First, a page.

Nothing in the way of gradients between Slough and Reading on God's Wonderful; but space for some decent fast running. Gorgeous sound from up front as No.9 got away. Decent pick up and we passed Burnham at 45, chime drifting on the wind. Well before Maidenhead, 1320r, 6 miles out, we hit 60 but yet again that was it. 11 miles to Reading but no high speed running despite a seemingly clear path to Reading. In 2019 we ran non-stop through Slough so no meaningful comparisons. Decent crowd of photographers greeted No.9 as we ran into P13 a couple of minutes down, chime whistle sounding.

    We left 2 down with long blasts on the superb chime whistle. Way out on P13 meant no fun climb to High Level, just a run past new depot 'around the back'. Still a decent restart and 50 mph 5 minutes out as we passed mp38 1/2. Pete got into No.9 and the wonderful 3 cylinder snarl echoed around the Thames Valley. Station passes were: Tilehurst 51; Pangbourne 61; Goring and Streatley 67 (66), the A4 purring along at the head of our train. Greens all the way and fingers crossed for a 75. With 8 miles of decent relief track before Didcot Approach. Did we get there? Unfortunately not. We passed mp46 at 68 but then Pete just allowed No.9 to run up the 1320r, then 1508r through Cholsey, 67, before putting the brake in at mp49, 4miles from our stop at Didcot Parkway. We rolled into the station to a chorus of chimes close to 3 mins down.

    The run to Swindon was never going to be anything special as we were pathed through the long Wantage Road-Challow loop to allow a Bristol IET to pass. We left some 8 minutes early for some reason and didn't even get to 60 in the 7 miles to the loop. We ran through rather slowly and only hit a max of 59 (69) on a disappointing run to our first water stop in Swindon East Yard. We were 4 mins down but had a 21 minute stop scheduled, more than long enough to leave on time. The best laid plans of man.... Word came back that the tanker hadn't arrived and thoughts of 'Wonder if the driver went to Challow?' circulated; but no. Apparently Swindon's 'Magic Roundabout' did it's thing and mesmerised the driver of the Bells and Two Tones water wagon, so much so that we finally left 29 minutes late.

    That was actually a good thing as it meant 1L68, the PAD-CNM service was in the wind so we'd get clear road to Kemble, over Sapperton Summit and down to Standish Junction. Once past Swindon Jn it got noisy and we hit 60 (66), less than 4 miles out at mp81 on the 401f as we crossed Purton Crossing, chime whistle blasting a long warning of an A4 in a hurry. Lots of photographers enjoying a last but one look at No.9. Lovely section to race on this relaid track. No.9 sounded superb on the close to 2 miles of 330r, left at 62 (67). A short 406f and level bit saw a snarling No.9 reach 67, a speed held as we shot across Minety LC (67) just before mp87. Excellent stuff!!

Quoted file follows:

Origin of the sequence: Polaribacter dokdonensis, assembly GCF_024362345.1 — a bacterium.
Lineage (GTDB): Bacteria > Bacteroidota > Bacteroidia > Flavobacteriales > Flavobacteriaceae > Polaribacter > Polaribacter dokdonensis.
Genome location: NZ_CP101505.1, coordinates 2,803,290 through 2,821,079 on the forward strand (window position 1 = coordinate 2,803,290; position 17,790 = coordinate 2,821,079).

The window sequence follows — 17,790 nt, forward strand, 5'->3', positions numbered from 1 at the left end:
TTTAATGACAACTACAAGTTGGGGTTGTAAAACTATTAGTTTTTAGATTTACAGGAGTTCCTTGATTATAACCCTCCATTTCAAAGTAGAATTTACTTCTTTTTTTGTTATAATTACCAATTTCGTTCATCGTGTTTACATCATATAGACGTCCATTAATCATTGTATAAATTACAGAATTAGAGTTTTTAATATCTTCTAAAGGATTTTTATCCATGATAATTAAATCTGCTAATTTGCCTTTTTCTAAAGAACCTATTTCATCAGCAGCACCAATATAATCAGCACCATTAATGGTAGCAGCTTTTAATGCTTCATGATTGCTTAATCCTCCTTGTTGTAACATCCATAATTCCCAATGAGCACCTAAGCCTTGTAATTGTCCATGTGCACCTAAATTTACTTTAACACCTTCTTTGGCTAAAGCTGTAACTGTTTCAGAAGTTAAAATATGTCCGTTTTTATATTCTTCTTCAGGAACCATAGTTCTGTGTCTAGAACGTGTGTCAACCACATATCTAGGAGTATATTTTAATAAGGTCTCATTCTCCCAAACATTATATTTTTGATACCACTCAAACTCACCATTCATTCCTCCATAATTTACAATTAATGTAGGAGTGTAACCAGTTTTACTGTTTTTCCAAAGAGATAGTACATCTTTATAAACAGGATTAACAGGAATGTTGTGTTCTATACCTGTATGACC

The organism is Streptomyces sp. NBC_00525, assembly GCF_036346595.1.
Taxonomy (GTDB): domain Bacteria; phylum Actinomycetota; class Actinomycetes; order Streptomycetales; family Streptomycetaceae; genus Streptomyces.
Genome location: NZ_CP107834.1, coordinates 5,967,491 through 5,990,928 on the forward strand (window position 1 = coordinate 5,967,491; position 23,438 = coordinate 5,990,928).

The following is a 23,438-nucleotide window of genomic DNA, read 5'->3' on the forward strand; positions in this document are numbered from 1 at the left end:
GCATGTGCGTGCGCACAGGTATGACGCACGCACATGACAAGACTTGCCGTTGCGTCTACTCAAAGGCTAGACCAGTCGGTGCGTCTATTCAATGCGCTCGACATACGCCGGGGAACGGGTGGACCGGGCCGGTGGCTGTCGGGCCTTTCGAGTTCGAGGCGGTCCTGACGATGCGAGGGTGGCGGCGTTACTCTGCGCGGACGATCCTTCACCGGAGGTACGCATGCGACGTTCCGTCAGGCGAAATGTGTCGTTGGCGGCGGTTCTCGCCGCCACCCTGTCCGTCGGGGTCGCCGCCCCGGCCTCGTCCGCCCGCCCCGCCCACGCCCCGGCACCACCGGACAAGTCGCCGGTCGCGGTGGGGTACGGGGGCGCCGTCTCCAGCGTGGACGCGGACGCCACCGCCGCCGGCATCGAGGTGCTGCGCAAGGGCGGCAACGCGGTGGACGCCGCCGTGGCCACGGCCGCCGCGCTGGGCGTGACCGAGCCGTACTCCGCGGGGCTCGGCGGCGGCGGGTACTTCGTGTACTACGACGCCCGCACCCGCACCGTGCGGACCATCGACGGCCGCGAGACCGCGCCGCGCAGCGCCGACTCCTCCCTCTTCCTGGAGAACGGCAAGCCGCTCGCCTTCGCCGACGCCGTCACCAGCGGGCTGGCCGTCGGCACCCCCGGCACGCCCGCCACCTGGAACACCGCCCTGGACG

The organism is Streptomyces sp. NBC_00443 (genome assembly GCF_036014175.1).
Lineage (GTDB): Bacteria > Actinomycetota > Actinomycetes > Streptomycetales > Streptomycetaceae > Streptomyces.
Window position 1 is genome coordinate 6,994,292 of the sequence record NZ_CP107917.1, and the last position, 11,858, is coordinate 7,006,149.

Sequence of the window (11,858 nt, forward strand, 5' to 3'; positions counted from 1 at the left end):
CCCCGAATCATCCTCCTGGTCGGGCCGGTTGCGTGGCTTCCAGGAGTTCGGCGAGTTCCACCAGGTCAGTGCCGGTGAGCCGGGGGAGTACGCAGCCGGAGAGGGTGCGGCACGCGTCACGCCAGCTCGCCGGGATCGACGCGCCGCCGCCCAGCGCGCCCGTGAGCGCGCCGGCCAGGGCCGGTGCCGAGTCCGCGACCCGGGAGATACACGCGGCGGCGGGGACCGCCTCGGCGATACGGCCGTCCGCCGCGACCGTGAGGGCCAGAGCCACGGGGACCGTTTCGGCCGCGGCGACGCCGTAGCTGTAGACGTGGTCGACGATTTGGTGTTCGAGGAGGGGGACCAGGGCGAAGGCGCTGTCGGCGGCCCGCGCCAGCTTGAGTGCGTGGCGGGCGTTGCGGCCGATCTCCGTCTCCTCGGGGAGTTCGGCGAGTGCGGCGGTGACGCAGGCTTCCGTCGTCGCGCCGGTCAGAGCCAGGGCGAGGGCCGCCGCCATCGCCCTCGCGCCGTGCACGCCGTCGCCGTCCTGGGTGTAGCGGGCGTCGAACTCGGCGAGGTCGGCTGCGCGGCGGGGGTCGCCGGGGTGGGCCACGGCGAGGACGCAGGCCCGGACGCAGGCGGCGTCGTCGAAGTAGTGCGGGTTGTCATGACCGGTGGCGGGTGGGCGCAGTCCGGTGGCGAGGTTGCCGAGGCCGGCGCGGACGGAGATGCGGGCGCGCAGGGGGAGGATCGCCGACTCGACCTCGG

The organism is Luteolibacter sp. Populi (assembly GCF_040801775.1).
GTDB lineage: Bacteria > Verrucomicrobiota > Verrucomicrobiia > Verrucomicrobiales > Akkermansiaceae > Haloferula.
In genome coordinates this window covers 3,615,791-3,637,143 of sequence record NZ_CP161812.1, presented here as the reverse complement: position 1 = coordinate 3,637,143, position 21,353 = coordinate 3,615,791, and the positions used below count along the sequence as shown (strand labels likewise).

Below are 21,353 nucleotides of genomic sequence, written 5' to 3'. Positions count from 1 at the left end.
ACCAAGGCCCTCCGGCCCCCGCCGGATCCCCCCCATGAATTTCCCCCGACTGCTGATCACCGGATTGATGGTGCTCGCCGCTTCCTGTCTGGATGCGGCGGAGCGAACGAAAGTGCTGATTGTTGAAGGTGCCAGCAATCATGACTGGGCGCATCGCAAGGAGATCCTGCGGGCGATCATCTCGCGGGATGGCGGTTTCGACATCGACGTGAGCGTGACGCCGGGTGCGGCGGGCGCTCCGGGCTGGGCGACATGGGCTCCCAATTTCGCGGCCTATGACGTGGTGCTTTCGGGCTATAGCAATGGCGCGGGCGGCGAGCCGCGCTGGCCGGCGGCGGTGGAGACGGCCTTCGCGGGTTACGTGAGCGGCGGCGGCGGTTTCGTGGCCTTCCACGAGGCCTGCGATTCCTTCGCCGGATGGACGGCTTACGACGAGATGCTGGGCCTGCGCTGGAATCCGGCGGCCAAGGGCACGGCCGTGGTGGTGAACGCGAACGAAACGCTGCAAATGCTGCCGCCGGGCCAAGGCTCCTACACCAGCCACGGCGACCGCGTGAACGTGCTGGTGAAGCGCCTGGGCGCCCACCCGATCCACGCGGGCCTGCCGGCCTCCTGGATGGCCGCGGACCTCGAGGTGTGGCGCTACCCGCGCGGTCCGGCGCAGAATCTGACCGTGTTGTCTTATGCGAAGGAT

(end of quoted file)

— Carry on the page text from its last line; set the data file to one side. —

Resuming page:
Speed held on a mile of level track and then we attacked the 3 miles of 330r from mp88 to Kemble at 65 (66). An A4 in almost full cry must have made a wonderful sight trackside; the snarling sounds were certainly appreciated in Coach G. Speed only fell slowly; mp89 passed at 62; mp90 at 61. No.9 roared through Kemble Tunnel and through the station on the level at 62, with long blasts on the chime whistle meeting the approval of the sightseers and photographers. The 3/4m of 143r was dismissed at 63 (67). This was going to be fun. We passed mp92 on the level at 63 (66) and over the next 1/2 mile or so of 400r/200r/lev at mp93 hit the mile of 100r, the beginning of the short westbound climb to Sapperton Summit at 60 (61).

    Tremendous sound from up front but speed fell to 54 (61) with a short slip as we passed mp94, the start of the mile and a bit on 94r to the summit. In the cutting the snarl of the A4 reverberated off the sides as speed fell quarter by quarter to: mp94 1/4, 49.5; 94 1/2, 47.2; into the Short Tunnel at 45.8 (53.2); out into the sunshine at 45 (53.2); and into the long tunnel at just under 45 (53). The summit is in Long Tunnel where it didn't feel as if speed fell much below 45 before Pete eased No.9 and then braked as we left it on the 90f. Certainly a noisy climb and a decent summit speed for 11. In truth a bit disappointing after 2019's thunderous climb; but still an entertaining and noisy climb.

    We felt the brakes come on as we left the tunnel and ran down the 1in90; 1in60 and 1in74 ish in the mid to high 40s; crossing Frampton Viaduct at 45 (45); St Mary's Crossing at 55 (49); and drifting through Stroud at 51 (48), speed restriction is 50. All downhill to Gloucester Yard then. We passed Stonehouse at 48 (48) then slowed for Standish Junction, 35. Time to switch to the other side of the carriage - got into booking four seats across the aisle to be able to sight mileposts all day. Expensive but usually friends take up the seats, though yesterday one was vacant so our friend Dan was able to come down for a along chat or two. A fellow timer, Chris was sitting opposite me which is always good in the quest for the elusive mileposts.